God’s Presence and Gideon’s Mission


One of our ministers has been going through the book of Judges in Sunday School. As I read the story of Gideon in Judges 6, I came across a passage on God’s presence with Gideon that got my attention when I read it the last time.  It clearly ties God’s presence with Gideon’s mission, one of many illustrations of Immanuel labor.

There are a multitude of stories of ordinary men and women of faith where we see God’s presence enabling them to perform a difficult task that God called them to do. I have written about this in previous articles (see one from September 2015 and another posted in March 2017.)

In Judges 6:12, an angel of the Lord appears to Gideon, and declares, “The LORD is with you, mighty warrior.”  Upon hearing this grand pronouncement, Gideon does not acknowledge its truth.  He asks an honest question that most of us have probably asked, regarding why God allows suffering: “If the Lord is with us, why has all this happened to us?” (v. 13).  Gideon refers to God’s deliverance out of Egypt, which I am always glad to see, as it brings us back to the Exodus and God’s covenant faithfulness.

I have to pause here a bit before moving on the point of this story. In verses 11 and 12, we read that the person speaking with Gideon is referred to as “the angel of the LORD”.  Then, in verse 14, to answer Gideon’s hard question, it states, “The LORD turned to him and said”, and in verse 16, we read, “The LORD answered”.  So, who is speaking to Gideon, an angel, or the LORD Himself?

Some commentators have concluded that this angel of the LORD must have been Jesus. There are other uses of the angel of the LORD in the OT: Gen. 16:7, 22:15; Ex. 14:19; Num. 22:23; Judges 2:1; Isa. 63:9.  In each of these angelic appearances, the reactions of those who are spoken to and the way this individual is described have caused some to speculate that they could be more than just an angel.

Although this interpretation has some merit, there are several reasons why I do not wholeheartedly accept the view that it is Jesus. First, there is nothing in the NT to support the idea that Jesus appeared in the OT.  The doctrine of the incarnation prevents me from believing that the Son of God in His pre-incarnate state would have a body.  The gospel accounts of Jesus’ immaculate conception and birth in Matthew, Luke, and John paint a vivid picture of the divine Son of God becoming fully man at that moment in time.  It would be a stretch of the imagination to believe that Jesus would have been able to appear in physical form on numerous occasions in the OT.  Second, when this same term is used in the NT (Matt. 28:2; Acts 8:26, 27:23), it obviously does not refer to Jesus.  Third, our understanding of angels teaches us that they are beings whose super-human physical appearance causes fear and trembling and that they are God’s messengers who speak the words of God on His behalf.  When those who were visited by these angels worshipped them or addressed them as LORD, they are merely acknowledging God’s presence with them.  There is no good reason for me to believe that in Judges 6 and elsewhere that they are anything more than angels who have been sent by God (of the LORD).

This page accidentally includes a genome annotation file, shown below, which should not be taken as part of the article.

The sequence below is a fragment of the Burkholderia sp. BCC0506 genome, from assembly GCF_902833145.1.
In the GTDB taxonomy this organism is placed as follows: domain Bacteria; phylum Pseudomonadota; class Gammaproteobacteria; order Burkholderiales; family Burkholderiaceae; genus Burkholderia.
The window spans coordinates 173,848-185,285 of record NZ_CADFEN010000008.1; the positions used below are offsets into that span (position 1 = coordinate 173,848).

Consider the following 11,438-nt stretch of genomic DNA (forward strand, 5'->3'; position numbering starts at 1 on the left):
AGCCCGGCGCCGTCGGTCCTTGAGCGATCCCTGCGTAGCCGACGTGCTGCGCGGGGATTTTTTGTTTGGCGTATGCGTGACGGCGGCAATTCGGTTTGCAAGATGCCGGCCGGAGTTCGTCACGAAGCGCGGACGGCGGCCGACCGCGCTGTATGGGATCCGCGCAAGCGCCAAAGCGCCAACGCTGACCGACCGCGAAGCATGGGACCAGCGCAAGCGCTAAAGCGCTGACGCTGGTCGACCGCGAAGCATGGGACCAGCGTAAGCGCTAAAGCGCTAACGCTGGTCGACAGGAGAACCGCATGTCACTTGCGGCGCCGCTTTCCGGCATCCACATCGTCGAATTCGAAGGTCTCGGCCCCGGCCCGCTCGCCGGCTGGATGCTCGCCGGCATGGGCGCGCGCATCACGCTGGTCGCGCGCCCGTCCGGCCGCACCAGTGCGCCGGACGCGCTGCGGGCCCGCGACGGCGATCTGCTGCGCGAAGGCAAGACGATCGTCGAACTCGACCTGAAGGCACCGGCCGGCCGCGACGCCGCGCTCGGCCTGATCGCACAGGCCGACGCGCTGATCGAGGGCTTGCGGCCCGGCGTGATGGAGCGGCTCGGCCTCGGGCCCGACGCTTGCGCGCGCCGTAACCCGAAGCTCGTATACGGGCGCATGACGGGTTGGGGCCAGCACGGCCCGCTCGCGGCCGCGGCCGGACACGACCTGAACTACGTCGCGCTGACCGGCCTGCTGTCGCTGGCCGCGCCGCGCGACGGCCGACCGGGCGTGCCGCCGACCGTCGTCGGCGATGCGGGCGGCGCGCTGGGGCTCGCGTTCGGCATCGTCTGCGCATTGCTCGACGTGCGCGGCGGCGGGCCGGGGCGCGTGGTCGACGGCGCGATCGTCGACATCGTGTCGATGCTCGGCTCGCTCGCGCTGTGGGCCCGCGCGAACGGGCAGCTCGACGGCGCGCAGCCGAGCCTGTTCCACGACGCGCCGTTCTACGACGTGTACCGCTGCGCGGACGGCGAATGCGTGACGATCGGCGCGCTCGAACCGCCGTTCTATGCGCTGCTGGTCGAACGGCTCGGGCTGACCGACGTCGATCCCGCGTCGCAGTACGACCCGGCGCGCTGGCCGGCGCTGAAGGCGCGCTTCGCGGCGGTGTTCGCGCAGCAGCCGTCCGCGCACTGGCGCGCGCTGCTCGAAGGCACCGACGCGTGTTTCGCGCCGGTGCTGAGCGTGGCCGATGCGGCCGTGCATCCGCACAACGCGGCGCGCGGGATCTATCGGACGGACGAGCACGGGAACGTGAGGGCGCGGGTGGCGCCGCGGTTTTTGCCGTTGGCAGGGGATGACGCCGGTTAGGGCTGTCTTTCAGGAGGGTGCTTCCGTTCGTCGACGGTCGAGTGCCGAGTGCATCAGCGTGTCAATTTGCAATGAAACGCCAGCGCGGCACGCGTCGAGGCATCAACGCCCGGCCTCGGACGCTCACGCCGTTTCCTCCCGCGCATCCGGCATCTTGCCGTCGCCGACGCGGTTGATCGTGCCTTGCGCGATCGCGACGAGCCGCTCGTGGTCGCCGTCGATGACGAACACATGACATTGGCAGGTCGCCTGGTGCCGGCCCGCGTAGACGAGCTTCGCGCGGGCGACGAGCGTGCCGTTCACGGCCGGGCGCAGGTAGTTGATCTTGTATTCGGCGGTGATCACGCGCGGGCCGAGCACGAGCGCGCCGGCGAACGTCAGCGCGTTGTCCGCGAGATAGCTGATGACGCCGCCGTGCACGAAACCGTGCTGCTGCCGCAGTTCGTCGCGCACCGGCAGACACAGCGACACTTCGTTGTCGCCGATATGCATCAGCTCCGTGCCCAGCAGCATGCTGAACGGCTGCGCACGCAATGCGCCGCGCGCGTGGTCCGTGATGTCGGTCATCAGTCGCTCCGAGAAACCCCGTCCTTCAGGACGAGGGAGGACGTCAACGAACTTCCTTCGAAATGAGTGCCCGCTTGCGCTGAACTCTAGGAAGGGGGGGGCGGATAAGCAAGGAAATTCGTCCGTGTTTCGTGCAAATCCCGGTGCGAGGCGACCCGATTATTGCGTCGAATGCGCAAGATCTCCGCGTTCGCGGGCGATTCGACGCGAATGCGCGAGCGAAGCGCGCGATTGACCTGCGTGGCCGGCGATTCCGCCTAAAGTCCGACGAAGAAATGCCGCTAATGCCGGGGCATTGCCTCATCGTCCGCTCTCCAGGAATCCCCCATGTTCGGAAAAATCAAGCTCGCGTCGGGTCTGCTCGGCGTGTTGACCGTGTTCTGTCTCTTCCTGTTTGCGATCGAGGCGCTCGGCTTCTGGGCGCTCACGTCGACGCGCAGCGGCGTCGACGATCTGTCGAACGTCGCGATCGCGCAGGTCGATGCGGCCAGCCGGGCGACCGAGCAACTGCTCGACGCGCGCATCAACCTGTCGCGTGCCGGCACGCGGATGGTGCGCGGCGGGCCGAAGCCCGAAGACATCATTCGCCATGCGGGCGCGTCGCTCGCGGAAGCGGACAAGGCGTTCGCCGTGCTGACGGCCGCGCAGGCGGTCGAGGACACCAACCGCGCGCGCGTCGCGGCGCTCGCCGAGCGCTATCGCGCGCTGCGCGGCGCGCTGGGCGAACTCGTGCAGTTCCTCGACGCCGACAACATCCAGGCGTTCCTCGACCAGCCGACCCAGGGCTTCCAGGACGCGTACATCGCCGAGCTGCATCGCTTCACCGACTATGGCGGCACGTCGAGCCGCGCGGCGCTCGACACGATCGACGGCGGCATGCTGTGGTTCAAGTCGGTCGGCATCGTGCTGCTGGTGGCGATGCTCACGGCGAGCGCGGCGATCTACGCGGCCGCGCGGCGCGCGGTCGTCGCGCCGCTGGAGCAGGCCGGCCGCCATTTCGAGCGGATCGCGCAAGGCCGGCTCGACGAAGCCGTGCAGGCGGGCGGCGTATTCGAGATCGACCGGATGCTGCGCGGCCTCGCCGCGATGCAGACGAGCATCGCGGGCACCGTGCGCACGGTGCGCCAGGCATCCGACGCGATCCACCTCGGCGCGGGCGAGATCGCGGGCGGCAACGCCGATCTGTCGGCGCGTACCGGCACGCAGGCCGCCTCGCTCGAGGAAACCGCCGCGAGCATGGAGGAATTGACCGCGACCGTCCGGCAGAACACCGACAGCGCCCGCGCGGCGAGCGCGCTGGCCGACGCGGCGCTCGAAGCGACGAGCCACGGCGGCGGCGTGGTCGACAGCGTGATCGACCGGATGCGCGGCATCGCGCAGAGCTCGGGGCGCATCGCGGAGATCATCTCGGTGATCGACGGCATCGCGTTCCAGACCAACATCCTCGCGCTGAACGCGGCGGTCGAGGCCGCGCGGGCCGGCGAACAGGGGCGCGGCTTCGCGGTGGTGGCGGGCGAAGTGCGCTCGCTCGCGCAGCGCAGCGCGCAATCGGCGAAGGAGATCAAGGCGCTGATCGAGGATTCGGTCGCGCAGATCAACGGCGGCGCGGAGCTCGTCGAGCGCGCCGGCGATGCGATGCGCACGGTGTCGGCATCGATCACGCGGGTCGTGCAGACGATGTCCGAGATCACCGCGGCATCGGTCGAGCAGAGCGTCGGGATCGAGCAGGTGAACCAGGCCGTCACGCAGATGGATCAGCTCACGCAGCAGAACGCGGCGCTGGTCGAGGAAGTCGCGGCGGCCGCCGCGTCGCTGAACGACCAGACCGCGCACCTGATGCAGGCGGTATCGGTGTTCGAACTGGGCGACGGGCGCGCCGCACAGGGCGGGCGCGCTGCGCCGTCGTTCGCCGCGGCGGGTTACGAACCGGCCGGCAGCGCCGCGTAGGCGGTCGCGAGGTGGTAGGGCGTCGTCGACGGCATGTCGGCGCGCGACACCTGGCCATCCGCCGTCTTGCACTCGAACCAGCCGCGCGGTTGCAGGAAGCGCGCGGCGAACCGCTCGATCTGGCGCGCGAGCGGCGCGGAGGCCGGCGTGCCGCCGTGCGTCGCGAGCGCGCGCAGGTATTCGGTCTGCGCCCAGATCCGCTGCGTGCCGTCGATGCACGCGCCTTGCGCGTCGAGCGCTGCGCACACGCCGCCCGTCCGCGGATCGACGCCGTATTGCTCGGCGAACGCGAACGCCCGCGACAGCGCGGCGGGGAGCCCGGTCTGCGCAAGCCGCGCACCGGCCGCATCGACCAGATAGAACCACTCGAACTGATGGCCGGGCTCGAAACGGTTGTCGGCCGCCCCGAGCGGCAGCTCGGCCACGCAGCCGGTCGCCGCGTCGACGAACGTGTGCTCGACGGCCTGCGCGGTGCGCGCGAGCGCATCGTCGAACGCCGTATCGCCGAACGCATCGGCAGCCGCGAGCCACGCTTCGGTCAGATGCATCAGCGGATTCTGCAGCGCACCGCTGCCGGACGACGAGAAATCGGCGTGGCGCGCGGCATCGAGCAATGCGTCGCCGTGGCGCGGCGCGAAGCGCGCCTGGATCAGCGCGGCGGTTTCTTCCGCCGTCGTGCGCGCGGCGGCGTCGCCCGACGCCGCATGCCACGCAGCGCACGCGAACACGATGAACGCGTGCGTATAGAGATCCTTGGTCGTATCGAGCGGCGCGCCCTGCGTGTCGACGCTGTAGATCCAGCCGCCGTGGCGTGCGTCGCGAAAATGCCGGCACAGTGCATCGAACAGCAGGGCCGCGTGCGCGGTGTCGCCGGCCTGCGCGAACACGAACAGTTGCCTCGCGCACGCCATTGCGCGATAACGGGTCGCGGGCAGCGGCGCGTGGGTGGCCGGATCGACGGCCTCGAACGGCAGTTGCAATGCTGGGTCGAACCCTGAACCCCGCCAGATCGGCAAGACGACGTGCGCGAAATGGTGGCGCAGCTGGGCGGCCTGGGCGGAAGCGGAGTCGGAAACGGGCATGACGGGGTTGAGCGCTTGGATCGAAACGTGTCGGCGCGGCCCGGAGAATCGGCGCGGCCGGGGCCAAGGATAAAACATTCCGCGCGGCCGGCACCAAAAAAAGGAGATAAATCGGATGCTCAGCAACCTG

The LORD, through His angel, responds to Gideon’s question about the presence of God in Judges 6:14. He said, “Go in the strength you have and save Israel out of Midian’s hand.  Am I not sending you?”  The implication is clear.  God did not stutter.   It was said through the angel earlier that the LORD was with Gideon.  It is re-emphasized here that He was sending Gideon to fight the Midianites.  Gideon is reluctant, pointing out to an all-knowing God that he alone does not have the strength to save Israel.  His clan is the weakest and he is the least.  How can he possibly be a mighty warrior, as he was greeted back in v. 12?

The answer is simple. “The LORD answered, ‘I will be with you’” (v. 16).  That is all that matters.

Here’s a simple math equation that comes out of this passage: Zero plus God equals more than enough.  Through God’s presence, the work would be done through Gideon in spite of his weakness.

This passage about Gideon is far from an isolated instance. If you turn to Ex. 3:10-14, you will read a similar situation.  At the burning bush, God tells Moses that He was sending him to Pharaoh.  Moses basically says, “I am not enough.”  God replies, “I AM!”  It did not matter that God’s chosen vessel was a cracked pot.  In fact, it brings God more glory this way.  His presence alone would empower Moses to get the job done.  Moses just needed to trust and obey, as did Gideon.

In the end, God used Gideon to defeat the Midianites (see Judges 7). As a result, the land had peace for 40 years (Judges 8:28).  God’s divine presence enabled Gideon to accomplish the mission.


Our Identity in Christ (Lesson 7)

This is the seventh of eight Sunday School lessons I taught last fall. In this session, we explore the radical and irreversible transformation that happens internally and externally to every genuine follower of Jesus Christ.  It is a transformation initiated by God, by grace through faith in Christ, and brought about by the Holy Spirit in the process we call sanctification.  It is a divine partnership, which involves our cooperation, by faith and obedience.